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Incentives for green businesses weighed
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Forsyth County News
Forsyth County means business when it comes to environmentally friendly development and industry.

The county commission heard two presentations about incentives for green businesses and developers during a work session Monday.

On the first matter, commissioners voted 4-0, with Jim Harrell absent, to add the green incentive initiative to the Development Authority’s policy.

The policy could take effect after the commission’s Jan. 7 meeting.

The addition would offer tax reductions for one or more years to businesses that either manufacture or produce products or services that qualify as “green” or build or update a structure as “green.”

To meet the criteria, businesses must be certified as green under an industry standard program, such as Leadership in Energy and Environmental Design or Energy Star. In addition, a points system for green building, conservation and environmental efficiency carries tax abatements.

A business must meet 75 percent of the possible total points to qualify.

Brian Dill, vice president of economic development for the Cumming-Forsyth County Chamber of Commerce, said neighboring communities don’t have a similar incentive.

“If we get into an apples to apples situation and they’re looking at a building in Forsyth County versus a competing county, this is basically what’s going to close the deal for us,” Dill said.

He also told the commission the incentive could gauge the interest of businesses.

After the meeting, Dill touted the virtues of taking action.

“In order to be competitive in this market, I think we have to be aggressive, and I think these are tremendous steps in the right direction looking at something ahead of the curve,” he said.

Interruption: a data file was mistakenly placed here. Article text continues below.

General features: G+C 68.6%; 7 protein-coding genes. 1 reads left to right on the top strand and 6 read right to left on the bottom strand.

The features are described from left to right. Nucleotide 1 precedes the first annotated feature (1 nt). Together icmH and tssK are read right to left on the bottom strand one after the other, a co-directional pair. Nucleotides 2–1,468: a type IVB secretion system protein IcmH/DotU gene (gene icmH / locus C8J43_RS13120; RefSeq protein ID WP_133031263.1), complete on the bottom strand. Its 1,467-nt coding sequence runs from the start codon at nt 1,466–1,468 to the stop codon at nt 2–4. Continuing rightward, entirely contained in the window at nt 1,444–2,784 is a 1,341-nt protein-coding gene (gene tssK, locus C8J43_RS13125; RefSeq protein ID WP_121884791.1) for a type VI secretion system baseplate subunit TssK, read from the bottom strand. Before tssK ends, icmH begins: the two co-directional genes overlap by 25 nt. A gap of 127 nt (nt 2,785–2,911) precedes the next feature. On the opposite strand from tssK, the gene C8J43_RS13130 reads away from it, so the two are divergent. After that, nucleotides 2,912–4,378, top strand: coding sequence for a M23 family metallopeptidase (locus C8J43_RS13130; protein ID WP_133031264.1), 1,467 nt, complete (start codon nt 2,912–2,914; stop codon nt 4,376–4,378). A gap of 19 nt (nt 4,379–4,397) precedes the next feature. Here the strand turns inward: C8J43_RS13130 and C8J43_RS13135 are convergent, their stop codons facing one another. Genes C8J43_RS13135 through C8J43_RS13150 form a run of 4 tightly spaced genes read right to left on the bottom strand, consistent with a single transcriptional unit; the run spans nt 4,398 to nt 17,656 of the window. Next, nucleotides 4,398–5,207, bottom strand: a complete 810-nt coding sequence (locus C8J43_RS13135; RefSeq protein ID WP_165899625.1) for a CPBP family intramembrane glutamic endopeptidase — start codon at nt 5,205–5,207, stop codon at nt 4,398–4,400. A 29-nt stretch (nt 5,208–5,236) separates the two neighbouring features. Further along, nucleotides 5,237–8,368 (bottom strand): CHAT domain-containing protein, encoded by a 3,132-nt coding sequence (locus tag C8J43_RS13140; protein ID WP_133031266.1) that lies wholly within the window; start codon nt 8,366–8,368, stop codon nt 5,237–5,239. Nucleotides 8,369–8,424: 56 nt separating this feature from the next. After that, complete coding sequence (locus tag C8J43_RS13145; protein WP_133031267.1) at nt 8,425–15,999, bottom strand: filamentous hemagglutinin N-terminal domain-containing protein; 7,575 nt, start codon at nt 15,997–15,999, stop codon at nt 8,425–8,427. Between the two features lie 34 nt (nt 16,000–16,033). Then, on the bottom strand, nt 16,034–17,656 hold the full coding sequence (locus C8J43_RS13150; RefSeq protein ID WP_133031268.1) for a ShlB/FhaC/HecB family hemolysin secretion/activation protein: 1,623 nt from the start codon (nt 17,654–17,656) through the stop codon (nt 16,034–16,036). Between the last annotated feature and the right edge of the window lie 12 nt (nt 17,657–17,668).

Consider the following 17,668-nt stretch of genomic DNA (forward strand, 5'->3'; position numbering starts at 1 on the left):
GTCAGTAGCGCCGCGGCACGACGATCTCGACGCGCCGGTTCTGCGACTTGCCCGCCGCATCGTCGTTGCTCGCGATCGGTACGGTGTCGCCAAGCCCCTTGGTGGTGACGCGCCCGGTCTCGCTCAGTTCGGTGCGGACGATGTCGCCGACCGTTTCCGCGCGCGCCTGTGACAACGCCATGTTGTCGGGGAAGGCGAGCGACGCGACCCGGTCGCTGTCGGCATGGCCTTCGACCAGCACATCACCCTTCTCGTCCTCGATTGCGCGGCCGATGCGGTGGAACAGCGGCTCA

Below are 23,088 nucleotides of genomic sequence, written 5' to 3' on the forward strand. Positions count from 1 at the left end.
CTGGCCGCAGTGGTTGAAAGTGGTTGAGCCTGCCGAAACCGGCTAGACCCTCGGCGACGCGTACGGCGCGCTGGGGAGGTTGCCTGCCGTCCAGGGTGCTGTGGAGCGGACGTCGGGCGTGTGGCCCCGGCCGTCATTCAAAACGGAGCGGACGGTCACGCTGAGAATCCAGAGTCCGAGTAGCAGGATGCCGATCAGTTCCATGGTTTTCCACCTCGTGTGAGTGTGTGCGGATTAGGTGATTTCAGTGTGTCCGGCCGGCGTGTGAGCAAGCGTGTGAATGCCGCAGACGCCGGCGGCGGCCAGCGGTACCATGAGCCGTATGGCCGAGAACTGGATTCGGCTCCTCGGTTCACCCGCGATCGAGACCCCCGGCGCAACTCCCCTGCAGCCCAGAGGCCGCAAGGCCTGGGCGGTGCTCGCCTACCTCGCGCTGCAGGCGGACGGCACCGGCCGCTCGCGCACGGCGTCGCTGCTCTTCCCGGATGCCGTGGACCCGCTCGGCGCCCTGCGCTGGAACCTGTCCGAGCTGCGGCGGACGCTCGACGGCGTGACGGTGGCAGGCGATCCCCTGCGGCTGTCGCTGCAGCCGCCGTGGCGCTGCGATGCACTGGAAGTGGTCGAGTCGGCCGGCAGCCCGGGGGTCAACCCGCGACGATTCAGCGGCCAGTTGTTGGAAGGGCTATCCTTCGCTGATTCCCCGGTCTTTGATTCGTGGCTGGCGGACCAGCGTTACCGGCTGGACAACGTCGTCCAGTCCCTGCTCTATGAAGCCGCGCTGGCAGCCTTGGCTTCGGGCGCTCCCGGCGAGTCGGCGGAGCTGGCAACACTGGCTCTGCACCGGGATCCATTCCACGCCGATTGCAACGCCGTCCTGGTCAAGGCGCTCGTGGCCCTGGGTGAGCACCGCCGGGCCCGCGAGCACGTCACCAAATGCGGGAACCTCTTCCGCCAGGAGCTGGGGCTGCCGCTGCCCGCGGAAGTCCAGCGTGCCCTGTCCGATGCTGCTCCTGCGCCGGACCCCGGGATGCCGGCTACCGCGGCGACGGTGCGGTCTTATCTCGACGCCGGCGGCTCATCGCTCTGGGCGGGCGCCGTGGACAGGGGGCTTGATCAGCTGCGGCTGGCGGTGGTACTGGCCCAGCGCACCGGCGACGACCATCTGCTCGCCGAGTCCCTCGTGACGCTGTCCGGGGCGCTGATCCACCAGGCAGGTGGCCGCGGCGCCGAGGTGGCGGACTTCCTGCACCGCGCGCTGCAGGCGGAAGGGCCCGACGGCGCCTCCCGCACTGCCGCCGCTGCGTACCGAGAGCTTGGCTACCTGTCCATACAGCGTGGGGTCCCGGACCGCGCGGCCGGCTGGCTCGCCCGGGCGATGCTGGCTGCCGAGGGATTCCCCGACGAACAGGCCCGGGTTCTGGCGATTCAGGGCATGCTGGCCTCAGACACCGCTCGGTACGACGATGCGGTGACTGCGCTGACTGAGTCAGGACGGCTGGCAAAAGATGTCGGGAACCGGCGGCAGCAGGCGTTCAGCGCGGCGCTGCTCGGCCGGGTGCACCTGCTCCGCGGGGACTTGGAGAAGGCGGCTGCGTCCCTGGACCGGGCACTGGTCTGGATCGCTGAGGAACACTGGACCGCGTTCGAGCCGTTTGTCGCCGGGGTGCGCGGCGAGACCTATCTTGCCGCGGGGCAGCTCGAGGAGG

Also Monday, the commission received an update on the sustainable development district project, first presented Dec. 8.

While similar in some respects to the green incentive initiative, Dill said the proposed countywide program focuses more on providing sustainability to the community rather than attracting environmentally conscious businesses.

The program would offer incentives to developers who meet the criteria for sustainability.

“Basically, [we’re] trying to create something that will help Forsyth County have a profitable development zoning that would also be recognized as one that goes out of its way to protect the environment,” said Commissioner Patrick Bell, who directed staff to look into the matter.

In the current model, a developer would need to meet several criteria under a points system for actions from site planning to landscape practices.

Incentives for green building would potentially include expedited permitting, property tax abatements, rebates or a waiver or reduction of permit fees, said Vanessa Bernstein, senior long-range planner.

The program is still in the planning stages. No action was taken Monday, since the commission wants to look at other communities who have similar plans.

Bell hoped the sustainable district would be a model for other municipalities to emulate.

Commissioner Jim Boff questioned how the developer incentives would benefit the county, since they could take away some direct revenue.

Bell took a different approach to the objective of the program.

“It’s been looked upon a long time as giving something to these evil developers,” Bell said. “It’s really not. It’s making an investment in our community for the long term.”